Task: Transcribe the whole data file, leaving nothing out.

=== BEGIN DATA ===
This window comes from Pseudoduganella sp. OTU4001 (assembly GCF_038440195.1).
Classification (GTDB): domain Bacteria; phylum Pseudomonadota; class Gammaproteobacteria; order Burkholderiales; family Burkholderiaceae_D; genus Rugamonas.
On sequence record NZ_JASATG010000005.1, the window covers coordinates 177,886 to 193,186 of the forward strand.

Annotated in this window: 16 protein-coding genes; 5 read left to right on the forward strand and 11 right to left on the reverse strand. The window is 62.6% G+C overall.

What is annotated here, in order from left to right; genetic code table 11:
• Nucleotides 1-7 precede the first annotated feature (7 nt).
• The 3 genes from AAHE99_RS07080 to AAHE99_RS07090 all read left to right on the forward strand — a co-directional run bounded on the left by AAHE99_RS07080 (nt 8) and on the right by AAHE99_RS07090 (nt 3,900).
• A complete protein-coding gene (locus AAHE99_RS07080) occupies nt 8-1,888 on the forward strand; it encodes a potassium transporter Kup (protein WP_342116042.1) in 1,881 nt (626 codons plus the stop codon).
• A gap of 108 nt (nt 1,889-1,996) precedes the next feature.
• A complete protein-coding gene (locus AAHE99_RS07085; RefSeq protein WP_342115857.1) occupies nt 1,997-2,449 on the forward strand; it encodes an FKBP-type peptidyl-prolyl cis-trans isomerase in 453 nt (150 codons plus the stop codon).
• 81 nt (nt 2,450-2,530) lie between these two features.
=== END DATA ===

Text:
This window comes from Pseudoduganella sp. OTU4001 (assembly GCF_038440195.1).
Classification (GTDB): domain Bacteria; phylum Pseudomonadota; class Gammaproteobacteria; order Burkholderiales; family Burkholderiaceae_D; genus Rugamonas.
On sequence record NZ_JASATG010000005.1, the window covers coordinates 177,886 to 193,186 of the forward strand.

Annotated in this window: 16 protein-coding genes; 5 read left to right on the forward strand and 11 right to left on the reverse strand. The window is 62.6% G+C overall.

What is annotated here, in order from left to right; genetic code table 11:
• Nucleotides 1-7 precede the first annotated feature (7 nt).
• The 3 genes from AAHE99_RS07080 to AAHE99_RS07090 all read left to right on the forward strand — a co-directional run bounded on the left by AAHE99_RS07080 (nt 8) and on the right by AAHE99_RS07090 (nt 3,900).
• A complete protein-coding gene (locus AAHE99_RS07080) occupies nt 8-1,888 on the forward strand; it encodes a potassium transporter Kup (protein WP_342116042.1) in 1,881 nt (626 codons plus the stop codon).
• A gap of 108 nt (nt 1,889-1,996) precedes the next feature.
• A complete protein-coding gene (locus AAHE99_RS07085; RefSeq protein WP_342115857.1) occupies nt 1,997-2,449 on the forward strand; it encodes an FKBP-type peptidyl-prolyl cis-trans isomerase in 453 nt (150 codons plus the stop codon).
• 81 nt (nt 2,450-2,530) lie between these two features.